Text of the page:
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European Central Bank (ECB)

Lagarde reiterates need for timely ratification of own resources decision

Catherine Feore

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European Central Bank (ECB) President Christine Lagarde confirmed that the ECB would maintain its very accommodative monetary policy stance. The Governing Council will continue to conduct net asset purchases under the pandemic emergency purchase programme (PEPP) and expects purchases to be conducted at a significantly higher pace than during the first months of the year.

Lagarde said that the eurozone still had a long way to go before phasing out of monetary easing. She compared the situation to an economy on crutches, that has to cross the bridge of the pandemic, and in the meantime it needs two crutches, one fiscal and one monetary.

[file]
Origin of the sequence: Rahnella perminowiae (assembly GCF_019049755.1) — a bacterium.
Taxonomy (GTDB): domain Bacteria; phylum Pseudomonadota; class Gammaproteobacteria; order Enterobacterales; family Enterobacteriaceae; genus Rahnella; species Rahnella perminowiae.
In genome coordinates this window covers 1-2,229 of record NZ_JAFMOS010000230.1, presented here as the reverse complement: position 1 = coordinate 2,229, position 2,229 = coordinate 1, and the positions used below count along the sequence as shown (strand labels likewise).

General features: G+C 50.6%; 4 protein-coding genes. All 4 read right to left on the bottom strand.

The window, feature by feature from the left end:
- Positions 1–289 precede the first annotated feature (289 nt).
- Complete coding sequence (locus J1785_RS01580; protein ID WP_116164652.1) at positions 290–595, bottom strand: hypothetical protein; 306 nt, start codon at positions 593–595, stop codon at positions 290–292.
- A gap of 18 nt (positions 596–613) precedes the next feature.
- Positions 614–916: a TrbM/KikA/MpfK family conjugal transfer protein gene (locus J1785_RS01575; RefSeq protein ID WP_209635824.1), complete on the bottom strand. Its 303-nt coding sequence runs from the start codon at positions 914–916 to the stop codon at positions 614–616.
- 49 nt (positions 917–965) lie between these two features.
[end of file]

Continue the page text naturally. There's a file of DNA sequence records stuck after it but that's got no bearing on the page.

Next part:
On national fiscal policies, Lagarde said an “ambitious and co-ordinated” approach remained crucial as a premature withdrawal of support would delay recovery and amplify long term scarring effects. She said firms and households would need ongoing support. 

At a European level, she said the ECB Governing Council reiterated the need for a timely ratification of the own resources decision, to finalize recovery and resilience plans promptly and the need for the NextGenerationEU programme to become operational without delay. She said that this could contribute a faster, stronger and more uniform recovery and thereby add to the effectiveness of monetary policy in the eurozone.